Mega Sableye: Scary Good in Draft League Format

I’m sure I wasn’t one of the only ones that was left wondering if Mega Evolutions would be removed in Generation 7 up until the announcement that they would be making a return just a few weeks ago. Mega Evolutions have played important roles in the GBA and in other draft leagues since the beginning of the format. Since then, though, along with the introduction of new Mega Pokémon, certain Mega Evolutions have risen to the top and established themselves as dominant forces in the draft league format.

(No, we’re not here for the bunny.)

One such Mega, in my opinion, is Mega Sableye. And with the arrival of Halloween, along with Mega Sableye’s recently announced OU suspect test, I figured it was fitting to analyze Mega Sableye and figure out what exactly makes it such a potent threat.

The first part of what makes Mega Sableye frighteningly good is what its non-mega counterpart is known for: Support. While many Megas provide teams some immediate offensive presence, Mega Sableye can be drafted as a strong, dependable wall with only one type weakness, and the team can be built upon from there.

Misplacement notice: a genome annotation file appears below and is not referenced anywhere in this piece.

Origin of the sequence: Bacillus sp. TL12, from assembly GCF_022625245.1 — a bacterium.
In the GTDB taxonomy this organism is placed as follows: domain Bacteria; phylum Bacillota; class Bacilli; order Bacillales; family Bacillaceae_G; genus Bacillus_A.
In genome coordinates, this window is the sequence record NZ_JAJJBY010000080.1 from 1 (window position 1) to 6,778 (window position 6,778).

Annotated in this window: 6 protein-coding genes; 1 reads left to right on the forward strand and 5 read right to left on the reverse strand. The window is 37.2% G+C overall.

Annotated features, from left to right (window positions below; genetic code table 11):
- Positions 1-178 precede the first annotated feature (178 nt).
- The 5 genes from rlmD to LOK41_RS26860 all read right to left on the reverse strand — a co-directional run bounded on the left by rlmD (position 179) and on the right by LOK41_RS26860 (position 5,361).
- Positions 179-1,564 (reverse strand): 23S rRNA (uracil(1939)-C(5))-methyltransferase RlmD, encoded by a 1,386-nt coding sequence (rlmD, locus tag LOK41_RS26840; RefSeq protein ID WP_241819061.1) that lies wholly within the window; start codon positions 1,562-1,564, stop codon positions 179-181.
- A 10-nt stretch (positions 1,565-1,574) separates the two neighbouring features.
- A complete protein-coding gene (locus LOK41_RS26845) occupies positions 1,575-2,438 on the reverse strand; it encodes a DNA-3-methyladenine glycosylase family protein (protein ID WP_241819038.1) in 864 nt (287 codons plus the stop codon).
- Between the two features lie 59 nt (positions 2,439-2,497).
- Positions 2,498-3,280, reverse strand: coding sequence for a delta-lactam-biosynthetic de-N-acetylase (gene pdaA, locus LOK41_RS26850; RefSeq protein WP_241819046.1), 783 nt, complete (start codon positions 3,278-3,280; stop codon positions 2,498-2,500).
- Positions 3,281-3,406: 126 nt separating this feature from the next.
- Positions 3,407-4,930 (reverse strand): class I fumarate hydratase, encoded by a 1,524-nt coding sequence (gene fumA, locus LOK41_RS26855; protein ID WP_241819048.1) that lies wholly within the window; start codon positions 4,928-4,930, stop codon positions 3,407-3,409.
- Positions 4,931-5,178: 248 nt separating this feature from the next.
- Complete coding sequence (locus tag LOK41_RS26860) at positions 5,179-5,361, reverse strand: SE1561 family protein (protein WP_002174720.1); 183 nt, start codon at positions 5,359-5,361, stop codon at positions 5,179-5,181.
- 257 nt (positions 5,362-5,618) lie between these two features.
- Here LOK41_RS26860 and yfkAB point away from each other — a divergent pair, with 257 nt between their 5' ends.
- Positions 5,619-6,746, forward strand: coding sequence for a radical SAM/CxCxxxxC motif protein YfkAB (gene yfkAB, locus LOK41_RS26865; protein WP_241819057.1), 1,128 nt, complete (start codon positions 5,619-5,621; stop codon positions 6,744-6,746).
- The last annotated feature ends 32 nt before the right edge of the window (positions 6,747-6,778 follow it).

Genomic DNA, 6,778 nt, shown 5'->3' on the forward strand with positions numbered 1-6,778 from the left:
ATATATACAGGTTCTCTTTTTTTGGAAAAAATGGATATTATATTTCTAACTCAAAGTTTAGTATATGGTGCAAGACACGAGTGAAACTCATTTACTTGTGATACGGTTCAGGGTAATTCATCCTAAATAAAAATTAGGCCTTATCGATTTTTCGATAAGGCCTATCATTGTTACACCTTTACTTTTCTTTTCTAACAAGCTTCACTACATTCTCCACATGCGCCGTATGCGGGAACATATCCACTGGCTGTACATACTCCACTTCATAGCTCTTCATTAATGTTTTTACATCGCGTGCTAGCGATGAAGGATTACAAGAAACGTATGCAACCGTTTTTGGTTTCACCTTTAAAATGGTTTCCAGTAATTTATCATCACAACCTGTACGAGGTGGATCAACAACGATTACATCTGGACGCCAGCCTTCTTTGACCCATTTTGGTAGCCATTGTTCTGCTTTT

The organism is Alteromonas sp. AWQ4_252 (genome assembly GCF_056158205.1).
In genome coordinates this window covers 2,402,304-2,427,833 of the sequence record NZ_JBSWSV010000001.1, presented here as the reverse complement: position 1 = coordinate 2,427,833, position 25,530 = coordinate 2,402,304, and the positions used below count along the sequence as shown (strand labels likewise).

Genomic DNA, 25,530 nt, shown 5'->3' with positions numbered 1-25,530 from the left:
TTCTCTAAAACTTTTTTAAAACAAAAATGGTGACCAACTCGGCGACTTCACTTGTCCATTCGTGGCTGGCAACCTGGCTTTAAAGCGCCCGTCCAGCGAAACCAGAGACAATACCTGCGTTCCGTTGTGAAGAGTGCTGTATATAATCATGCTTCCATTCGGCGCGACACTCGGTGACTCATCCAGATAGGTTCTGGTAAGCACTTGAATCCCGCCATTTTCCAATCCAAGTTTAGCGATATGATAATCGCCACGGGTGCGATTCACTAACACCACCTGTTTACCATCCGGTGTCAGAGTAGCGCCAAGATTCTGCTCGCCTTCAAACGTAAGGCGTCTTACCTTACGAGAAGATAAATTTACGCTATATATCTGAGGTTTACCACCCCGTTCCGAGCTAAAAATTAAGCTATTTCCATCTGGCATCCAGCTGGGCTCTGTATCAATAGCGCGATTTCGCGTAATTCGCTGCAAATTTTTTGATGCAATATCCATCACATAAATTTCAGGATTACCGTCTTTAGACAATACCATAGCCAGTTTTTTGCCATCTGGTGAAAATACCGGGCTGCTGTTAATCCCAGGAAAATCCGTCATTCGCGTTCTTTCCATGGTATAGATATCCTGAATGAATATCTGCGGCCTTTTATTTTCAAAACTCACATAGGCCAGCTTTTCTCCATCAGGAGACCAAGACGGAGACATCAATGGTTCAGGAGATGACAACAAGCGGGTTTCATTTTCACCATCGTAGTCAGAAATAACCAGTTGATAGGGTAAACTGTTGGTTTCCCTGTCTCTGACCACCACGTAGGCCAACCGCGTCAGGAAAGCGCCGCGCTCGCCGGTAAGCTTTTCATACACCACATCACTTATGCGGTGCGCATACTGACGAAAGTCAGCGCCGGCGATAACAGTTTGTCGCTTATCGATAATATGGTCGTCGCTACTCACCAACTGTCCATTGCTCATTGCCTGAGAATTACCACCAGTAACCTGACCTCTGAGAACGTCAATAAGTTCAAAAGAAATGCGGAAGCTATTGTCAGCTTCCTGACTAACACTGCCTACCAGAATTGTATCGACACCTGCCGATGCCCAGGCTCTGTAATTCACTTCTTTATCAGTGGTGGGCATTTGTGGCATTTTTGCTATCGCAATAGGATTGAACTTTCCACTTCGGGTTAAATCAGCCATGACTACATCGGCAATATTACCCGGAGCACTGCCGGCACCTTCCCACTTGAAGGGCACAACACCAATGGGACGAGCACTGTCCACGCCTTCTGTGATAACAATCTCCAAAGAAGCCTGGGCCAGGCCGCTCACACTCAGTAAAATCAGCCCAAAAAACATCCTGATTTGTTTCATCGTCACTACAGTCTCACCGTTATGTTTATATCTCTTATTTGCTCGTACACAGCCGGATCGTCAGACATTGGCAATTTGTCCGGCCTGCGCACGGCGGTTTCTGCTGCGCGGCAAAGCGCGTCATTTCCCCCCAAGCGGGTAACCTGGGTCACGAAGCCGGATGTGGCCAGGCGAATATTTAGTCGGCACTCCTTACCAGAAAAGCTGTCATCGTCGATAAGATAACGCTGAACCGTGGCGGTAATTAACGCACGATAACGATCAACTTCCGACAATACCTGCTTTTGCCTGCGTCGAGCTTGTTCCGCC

Since Mega Sableye has such excellent defenses and succeeds as one of the best walls in the format, it can sit on the field and fulfill its role of Support by throwing out Toxics and Will-o-wisps, or by hitting the opponent with STAB Knock Offs, removing items that could have been vital to the opponent’s team preparation.

But in addition to its support capabilities, it’s also a great wall in the format, especially due to its typing. It normally has great synergy with the Fire types of Fire/Water/Grass cores and the Steel types of Fairy/Dragon/Steel cores due to them covering the weakness to Fairy Sableye carries. Since these cores have a rather exalted reputation, Mega Sableye can feel right at home when drafted to these common yet effective draft archetypes. It also has three useful immunities in Normal, Fighting, and Psychic, which may not seem like the most threatening attacking types on paper, but in a format where move coverage and team preparation means almost everything, having any immunities at all is always a good thing.